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Postcard Campaign For Supachai Panitchpakdi Visit

GATT Watchdog
PO Box 1905
Christchurch

MEDIA RELEASE FOR IMMEDIATE USE

Postcard campaign to mark NZ Visit of Mike Moore's successor at WTO

24 September 2001

To mark the visit of World Trade Organisation Director-General-in-waiting, Dr Supachai Panitchpakdi, GATT Watchdog. has launched a postcard campaign against the WTO's General Agreement on Trade in Services (GATS). GATT Watchdog has also produced factsheets on GATS and local government, and GATS and healthcare for use in the local body and district health board elections.

"The Government must not participate in any further international negotiations on trade in services until a thorough, independent assessment of the impacts of GATS on basic services in New Zealand and internationally has been conducted. It should withdraw its services offer in all trade agreements - including the bilateral deal with Hong Kong," said a GATT Watchdog spokesman, Aziz Choudry.

"Under GATS, governments agree to open the economy to foreign suppliers of certain services. GATS threatens to restrict a government's ability to ensure access to affordable, adequate basic services for all by removing any restrictions and internal government regulations in the area of service delivery considered to be "barriers to trade." It also has serious implications for the powers of local authorities"

"Services are big business. They make up between half and three quarters of all economic activity. To the world's transnational corporations they are a lucrative market which they want to control. As the European Commission says: "GATS is not just something which exists between governments. It is first and foremost an instrument for the benefit of business.""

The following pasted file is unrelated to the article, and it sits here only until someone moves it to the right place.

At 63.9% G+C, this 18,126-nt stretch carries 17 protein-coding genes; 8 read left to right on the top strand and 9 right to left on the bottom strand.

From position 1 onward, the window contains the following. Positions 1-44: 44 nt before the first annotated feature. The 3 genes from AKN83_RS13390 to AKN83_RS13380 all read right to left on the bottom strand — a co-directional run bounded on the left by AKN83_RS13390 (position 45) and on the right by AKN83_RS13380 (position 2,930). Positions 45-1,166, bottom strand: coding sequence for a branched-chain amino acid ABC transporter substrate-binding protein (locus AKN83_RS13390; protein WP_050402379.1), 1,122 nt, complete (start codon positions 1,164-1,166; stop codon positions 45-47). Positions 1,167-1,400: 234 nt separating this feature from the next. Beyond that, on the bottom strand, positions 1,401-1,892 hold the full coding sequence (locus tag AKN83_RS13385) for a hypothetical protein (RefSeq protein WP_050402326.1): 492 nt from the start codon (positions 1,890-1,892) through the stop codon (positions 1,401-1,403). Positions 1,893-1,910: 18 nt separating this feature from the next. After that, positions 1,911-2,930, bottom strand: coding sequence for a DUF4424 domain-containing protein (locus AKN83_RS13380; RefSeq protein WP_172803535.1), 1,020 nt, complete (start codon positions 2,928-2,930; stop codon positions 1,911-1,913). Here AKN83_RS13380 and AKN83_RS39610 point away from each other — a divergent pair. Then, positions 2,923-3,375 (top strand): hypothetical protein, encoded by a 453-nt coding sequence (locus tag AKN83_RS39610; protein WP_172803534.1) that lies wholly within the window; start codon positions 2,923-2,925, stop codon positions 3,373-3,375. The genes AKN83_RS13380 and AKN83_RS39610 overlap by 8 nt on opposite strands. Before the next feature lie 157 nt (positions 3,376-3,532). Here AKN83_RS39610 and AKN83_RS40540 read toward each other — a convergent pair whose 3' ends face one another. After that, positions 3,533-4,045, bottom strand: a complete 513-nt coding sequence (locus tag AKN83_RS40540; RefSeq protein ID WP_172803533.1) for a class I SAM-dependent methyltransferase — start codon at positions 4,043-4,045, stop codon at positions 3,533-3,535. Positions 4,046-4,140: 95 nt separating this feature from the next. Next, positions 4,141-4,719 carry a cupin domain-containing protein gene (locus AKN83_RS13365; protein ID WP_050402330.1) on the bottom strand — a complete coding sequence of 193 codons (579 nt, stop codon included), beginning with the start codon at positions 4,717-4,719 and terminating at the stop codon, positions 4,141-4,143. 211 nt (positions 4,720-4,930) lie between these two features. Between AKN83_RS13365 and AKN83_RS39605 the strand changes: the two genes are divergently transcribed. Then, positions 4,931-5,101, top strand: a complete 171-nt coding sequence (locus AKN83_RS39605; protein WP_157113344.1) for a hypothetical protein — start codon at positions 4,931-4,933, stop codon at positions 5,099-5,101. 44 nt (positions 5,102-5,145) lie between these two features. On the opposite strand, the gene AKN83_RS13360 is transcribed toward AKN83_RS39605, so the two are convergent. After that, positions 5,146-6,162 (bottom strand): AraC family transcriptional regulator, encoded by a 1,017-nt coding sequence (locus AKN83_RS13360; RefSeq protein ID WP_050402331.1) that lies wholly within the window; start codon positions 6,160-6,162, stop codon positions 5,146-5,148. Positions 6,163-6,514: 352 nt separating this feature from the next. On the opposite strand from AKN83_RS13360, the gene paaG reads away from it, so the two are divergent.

"Under GATS and in sectors in which it has made commitments, a government cannot treat service suppliers from one WTO country better than those from another. It can't give better treatment to its locals that in gives to foreign suppliers in the services for which it has made GATS commitments. It cannot limit the access of foreign suppliers to its market in those services by imposing limits on the total number of facilities or operations, requirements for local content or local hiring."

"GATS is an extension of the same free market policies which the Labour/Alliance government was elected to reject. It is a backdoor to more privatisation. These services are not mere commodities to be bought and sold in a competitive market - many are essential to full participation in society," he said.

A June 26 2001 New Zealand government document submitted to the WTO Council for Trade in Services states: "First and foremost, New Zealand will actively encourage Members to explore ways in which existing commitments in all services sectors, in terms of both market access and national treatment, can be progressively liberalised"

"New Zealand already has probably the most wide-ranging GATS commitments of any WTO member. Now the government is prepared to offer all services - including all education, health and water services - to the world market. This is outrageous".

"In Britain, over 260 MPs called for an independent assessment of the likely impact of GATS on key services. In Canada, the Union of British Columbia Municipalities is seeking a carve-out from coverage by the GATS. With local elections coming up soon, and a general election next year, it's high time New Zealand politicians - national and local - faced up to this issue, before the policy options available to future governments which want to reverse market policies become even more limited" said Mr Choudry.

For further comment contact Aziz Choudry notoapec@clear.net.nz


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